Most children of her age would struggle to sit through an opera. But at just seven years old, Alma Deutscher has already composed her own.
The talented youngster has become a classical music sensation after her first major composition was highly commended by the English National Opera.
And not only is Alma an accomplished composer, she is also a skilled violinist and pianist.
Gifted: Alma Deutscher can play both the piano and violin and, at the age of seven, has composed her own opera
Videos of her work have been viewed more than 300,000 times since her father shared them on YouTube – and her abilities have led to comparisons with Wolfgang Amadeus Mozart, who by five had mastered the keyboard and violin and started composing.
Alma wrote her own sonata at the age of six, followed by her opera, The Sweeper of Dreams, this year.
She said: ‘The music comes to me when I’m relaxing. I go and sit down on a seat or lie down. I like thinking about fairies a lot, and princesses, and beautiful dresses.’
She added that her best compositions are created when she is on the swing in the garden at her home in Dorking, Surrey, but she keeps a tape recorder by her bed for when inspiration strikes. The idea for The Sweeper of Dreams – which narrowly missed out on a place in the final of an English National Opera contest for adult composers – came in a dream.
Take note: Alma had mastered the keyboard and violin and started composing by the time she was five
She said: ‘Mozart composed this piece in my dream and when I got up, I sat down and played it and my father recorded it.’
Alma’s father Guy, an Israeli-born linguist and amateur flautist, said he realised his daughter had a connection with music when she was a baby.
She was given her first violin for her third birthday and in less than a year she was playing Handel sonatas.
Supportive: Sisters Helen and Alma with their parents Janie and Guy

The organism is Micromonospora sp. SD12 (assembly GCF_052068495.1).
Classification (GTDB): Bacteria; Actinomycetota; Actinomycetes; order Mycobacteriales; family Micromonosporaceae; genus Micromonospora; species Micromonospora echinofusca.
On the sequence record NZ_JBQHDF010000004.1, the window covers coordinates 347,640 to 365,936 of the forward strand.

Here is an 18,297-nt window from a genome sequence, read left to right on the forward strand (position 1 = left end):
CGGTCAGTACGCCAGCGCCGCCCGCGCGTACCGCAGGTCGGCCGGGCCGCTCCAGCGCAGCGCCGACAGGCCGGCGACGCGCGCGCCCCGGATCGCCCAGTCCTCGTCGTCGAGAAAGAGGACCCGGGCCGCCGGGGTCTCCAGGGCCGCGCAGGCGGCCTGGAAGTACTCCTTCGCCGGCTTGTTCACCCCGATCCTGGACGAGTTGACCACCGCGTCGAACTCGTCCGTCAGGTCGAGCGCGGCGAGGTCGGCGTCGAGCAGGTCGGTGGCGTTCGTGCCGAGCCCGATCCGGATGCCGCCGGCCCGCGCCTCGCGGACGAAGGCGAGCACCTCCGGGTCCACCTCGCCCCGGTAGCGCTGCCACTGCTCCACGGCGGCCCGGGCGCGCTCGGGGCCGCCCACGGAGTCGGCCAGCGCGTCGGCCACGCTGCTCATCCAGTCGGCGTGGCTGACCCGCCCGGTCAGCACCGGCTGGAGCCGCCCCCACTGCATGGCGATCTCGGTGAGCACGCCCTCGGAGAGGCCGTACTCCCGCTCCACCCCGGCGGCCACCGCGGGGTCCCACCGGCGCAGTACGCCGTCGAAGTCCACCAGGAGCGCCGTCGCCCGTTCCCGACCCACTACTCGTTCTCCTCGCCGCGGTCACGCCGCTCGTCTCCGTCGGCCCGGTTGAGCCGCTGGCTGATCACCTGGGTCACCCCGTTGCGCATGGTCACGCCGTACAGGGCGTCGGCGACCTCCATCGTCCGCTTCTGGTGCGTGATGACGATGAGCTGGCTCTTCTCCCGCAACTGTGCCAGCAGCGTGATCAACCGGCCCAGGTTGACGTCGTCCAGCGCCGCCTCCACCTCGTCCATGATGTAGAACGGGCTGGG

Mr Deutscher and his wife Janie, 39, who was an organ scholar at Oxford, moved with Alma and her four-year-old sister Helen from Oxford to Surrey so that they could be closer to the specialist Yehudi Menuhin School in Cobham, where Alma has weekly piano and violin lessons.
The rest of the time, she is taught at home, and practises and composes for between four and five hours a day. But her parents refuse to let her take part in competitions or music exams, and have turned down invitations to appear on television shows.
Mr Deutscher added: ‘She works hard but she has a very happy childhood and we are absolutely determined to protect this.’
Alma, meanwhile, is working on a cello sonata that she was commissioned to write after performing one of her compositions in Italy. ‘It’s not the same style as my first sonata,’ she explained. ‘It’s very dramatic. It’s more like Tchaikovsky than Mozart.’
When she is older, she wants a ‘big house full of instruments, all sorts of pianos and violins, violas and cellos’.
'I don’t mind if I am famous or not, I just want to be good,’ she added. ‘I look at other composers but I’m not trying to become exactly like Mozart. Yeah, I like him, but I’m going to be like Alma, not Mozart.’
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